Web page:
'Carpooling won't work for me,' says new Green senator

Pippa Hackett says there’s a ‘new shade of Green now’. Photo: Gerry Mooney
Pippa Hackett says there’s a ‘new shade of Green now’. Photo: Gerry Mooney
Fionnán Sheahan

Fionnán Sheahan

She's the new rural Green from a two-car household who adds a "new shade" to a predominantly urban party.

Today, Pippa Hackett becomes the Green Party's only senator as she enters Leinster House.

The Green Party's spokesperson on agriculture lives on a farm outside Geashill, Co Offaly, with her husband and four children.

Her party leader Eamon Ryan reckons the likes of her could be carpooling with neighbours in rural areas.

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But she told the Irish Independent: "The carpooling: I don't think that's going to be an option for anyone I know. We live three miles from the local village. We need to get the kids to school. The roads are in a bad old way.

"I need my car. We tow trailers for cattle and sheep. I would consider getting an electric car."

Mr Ryan's gaffes on carpooling and releasing wolves into the wild reinforced the view the Greens only view the world through an urban prism.

The new senator admits the party has to be more in tune with rural Ireland. She points to the new councillors elected around the country this year.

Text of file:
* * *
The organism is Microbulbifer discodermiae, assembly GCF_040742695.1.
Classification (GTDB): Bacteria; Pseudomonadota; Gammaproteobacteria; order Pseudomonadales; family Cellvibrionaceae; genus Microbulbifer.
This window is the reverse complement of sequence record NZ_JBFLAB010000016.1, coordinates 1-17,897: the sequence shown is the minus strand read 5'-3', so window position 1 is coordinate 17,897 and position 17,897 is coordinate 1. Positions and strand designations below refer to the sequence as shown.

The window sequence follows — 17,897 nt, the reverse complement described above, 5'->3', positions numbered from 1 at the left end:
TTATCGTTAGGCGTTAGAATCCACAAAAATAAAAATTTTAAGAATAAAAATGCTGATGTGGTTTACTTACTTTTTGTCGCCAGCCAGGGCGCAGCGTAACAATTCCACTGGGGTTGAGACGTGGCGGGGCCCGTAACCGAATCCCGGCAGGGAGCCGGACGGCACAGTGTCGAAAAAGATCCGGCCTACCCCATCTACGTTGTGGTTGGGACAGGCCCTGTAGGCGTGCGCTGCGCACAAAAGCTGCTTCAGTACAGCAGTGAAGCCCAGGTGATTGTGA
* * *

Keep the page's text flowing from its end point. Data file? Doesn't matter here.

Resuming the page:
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"There's a new shade of Green now. There is a shift in how we are perceived. But we will have to ruralise more of our policies," she says.

Ms Hackett and her husband, Mark, run a mixed organic farm with suckler cows, sheep, hens and horses.

Originally from Ballindine in Co Mayo, she holds a BSc in Agriculture from the University of Essex, a postgraduate diploma from University College Dublin, and a PhD from the University of Limerick (UL).

She was an academic researcher in UL until she left to rear her children, who now range in ages from eight to 16.

In May she became the first Green councillor on Offaly County Council. She takes up the Seanad seat vacated by the Greens' Grace O'Sullivan, who was elected as an MEP.

Ms Hackett was elected unopposed as Fine Gael and Fianna Fáil decided not to contest the by-election in a gesture to the Greens.

The 45-year-old joins Mr Ryan and deputy leader Catherine Martin on the Greens' small team in the Oireachtas.

Ms Hackett's primary focus is on the future of farming. She questions what the agriculture sector is doing to differentiate itself in a global market.

She says the focus has to be the quality of the food being produced.

She supports the Greens' opposition to live animal exports, but accepts it would have to be phased out.

Ms Hackett opposes bloodsports, like coursing, and is critical of Culture Minister Josepha Madigan for lifting a ban on hare netting.

Irish Independent

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